Many of you know retired Wycliffe missionaries Lee and Lynne Henriksen. Lee is the gray-bearded guy who comes down after the first service to Grace Café, wearing a huge grin, and greets everyone energetically. Most of us know that Lee and Lynne served in Ecuador and Colombia for 40 years, raising five children and translating the Bible into the Awa language. But when I invited Lee to share his story with a group of 7th to 10th grade students at our home school co-op, I learned so much more.
Although the family lived on a main road into the mountains, they frequently made the two-day hike inland to visit with the Awa, crossing perilous rope bridges and eating guinea pig, anteaters, and tapir. Lee shared that the one thing he could not bring himself to eat were the large caterpillar larva! (His daughter said she bit off the head first so it couldn’t climb its way back up her throat.)
One of their most challenging trials was when their son Nathan became gravely ill with croup. They could not risk moving him at night on the long trek to a hospital in the city. Lee remembers leaving the room, completely helpless. In moments like that, he was forced to trust God no matter the outcome.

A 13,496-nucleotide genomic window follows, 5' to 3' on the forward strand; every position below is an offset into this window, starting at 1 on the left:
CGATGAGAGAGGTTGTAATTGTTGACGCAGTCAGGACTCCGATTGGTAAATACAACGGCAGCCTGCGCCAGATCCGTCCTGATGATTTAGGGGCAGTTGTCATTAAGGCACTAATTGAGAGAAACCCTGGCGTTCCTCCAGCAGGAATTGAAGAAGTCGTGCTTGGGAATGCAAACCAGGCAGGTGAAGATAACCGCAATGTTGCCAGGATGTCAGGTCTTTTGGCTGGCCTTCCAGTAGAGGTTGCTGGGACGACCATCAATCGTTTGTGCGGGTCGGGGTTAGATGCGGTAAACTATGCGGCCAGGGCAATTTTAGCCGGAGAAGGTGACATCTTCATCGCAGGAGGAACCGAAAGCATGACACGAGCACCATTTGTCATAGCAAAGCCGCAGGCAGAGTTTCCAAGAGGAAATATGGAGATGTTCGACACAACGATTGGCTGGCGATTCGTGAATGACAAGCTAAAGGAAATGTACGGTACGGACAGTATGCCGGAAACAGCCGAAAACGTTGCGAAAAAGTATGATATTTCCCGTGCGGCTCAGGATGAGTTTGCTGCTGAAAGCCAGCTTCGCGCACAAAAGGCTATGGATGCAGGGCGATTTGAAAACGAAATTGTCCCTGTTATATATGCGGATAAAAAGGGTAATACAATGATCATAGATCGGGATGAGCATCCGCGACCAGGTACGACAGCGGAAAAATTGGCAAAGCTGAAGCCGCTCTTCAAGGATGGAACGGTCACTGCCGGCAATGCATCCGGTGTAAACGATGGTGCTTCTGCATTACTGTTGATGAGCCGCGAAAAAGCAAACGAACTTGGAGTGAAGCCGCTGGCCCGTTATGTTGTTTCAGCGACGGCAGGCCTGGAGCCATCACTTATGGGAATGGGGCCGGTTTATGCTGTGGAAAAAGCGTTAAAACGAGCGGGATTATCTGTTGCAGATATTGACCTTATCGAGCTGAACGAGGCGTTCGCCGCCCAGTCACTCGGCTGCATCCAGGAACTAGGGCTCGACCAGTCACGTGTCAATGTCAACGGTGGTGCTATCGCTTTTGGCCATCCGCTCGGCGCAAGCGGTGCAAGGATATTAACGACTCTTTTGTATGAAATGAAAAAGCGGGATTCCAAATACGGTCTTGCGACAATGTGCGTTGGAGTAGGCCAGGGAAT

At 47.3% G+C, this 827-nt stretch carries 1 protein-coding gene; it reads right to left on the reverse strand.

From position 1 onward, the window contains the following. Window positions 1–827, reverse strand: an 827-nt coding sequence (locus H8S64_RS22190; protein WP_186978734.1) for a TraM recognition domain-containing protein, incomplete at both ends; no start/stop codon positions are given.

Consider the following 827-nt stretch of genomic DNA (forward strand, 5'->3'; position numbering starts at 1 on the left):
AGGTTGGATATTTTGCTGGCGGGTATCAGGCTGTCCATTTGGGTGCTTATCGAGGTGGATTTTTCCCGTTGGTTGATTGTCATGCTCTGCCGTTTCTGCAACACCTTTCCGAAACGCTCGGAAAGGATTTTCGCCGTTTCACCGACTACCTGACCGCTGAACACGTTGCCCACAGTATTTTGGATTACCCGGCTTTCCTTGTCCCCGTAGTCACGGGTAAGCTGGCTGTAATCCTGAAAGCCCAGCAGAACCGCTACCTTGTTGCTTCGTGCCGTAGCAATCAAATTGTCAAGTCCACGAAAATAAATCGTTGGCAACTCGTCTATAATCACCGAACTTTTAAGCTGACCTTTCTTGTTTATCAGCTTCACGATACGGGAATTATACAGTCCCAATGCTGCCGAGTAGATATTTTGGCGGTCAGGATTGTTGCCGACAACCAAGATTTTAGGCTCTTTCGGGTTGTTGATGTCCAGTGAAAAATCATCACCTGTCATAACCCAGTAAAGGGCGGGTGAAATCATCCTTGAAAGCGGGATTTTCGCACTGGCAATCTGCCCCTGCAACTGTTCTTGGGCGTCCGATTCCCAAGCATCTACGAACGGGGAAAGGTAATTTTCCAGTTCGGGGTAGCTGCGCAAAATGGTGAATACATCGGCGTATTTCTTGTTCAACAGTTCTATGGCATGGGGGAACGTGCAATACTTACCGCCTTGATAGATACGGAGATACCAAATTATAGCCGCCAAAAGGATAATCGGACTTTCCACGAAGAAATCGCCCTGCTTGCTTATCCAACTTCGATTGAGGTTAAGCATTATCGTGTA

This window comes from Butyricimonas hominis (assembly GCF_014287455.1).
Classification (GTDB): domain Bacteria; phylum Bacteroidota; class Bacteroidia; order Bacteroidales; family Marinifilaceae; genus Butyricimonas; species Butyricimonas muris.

Thankfully, the Lord used Lynne’s nursing skills and their son recovered. They also had to learn cultural modes of communication among the Awa. For example, they do not greet one another face to face but talk side to side. Their hand motion for ‘come’ looks like our motion for ‘go away.’ Lee’s enthusiasm for understanding and communicating with people for the sake of Christ shone brightly to the students.
The Henriksen’s primary goal was to learn the Awa language, develop a written alphabet, teach the people to read, and translate the Bible. Lee passed around copies of the Bible in Greek, Spanish, Awa, and Dutch to give the kids a feel for the difficulty of reading it when you have never had lessons in reading. He also shared copies of the primer they developed to teach children, parents, and grandparents how to read their own language. The complexities of the language impacted the Bible translation as Lee learned that different verbs are used for going into a boat versus going into a house.
The Henriksens were able to complete the New Testament in Awa and rejoice to know that the church among the Awa continues to grow. Lee himself was raised by parents who had no high school education, so he encouraged the home school students to study as much as they could. “You never know how God will use you, so be prepared!” he urged. Despite a status of “retired,” Lee and Lynne continue to encourage the next generation for Christ.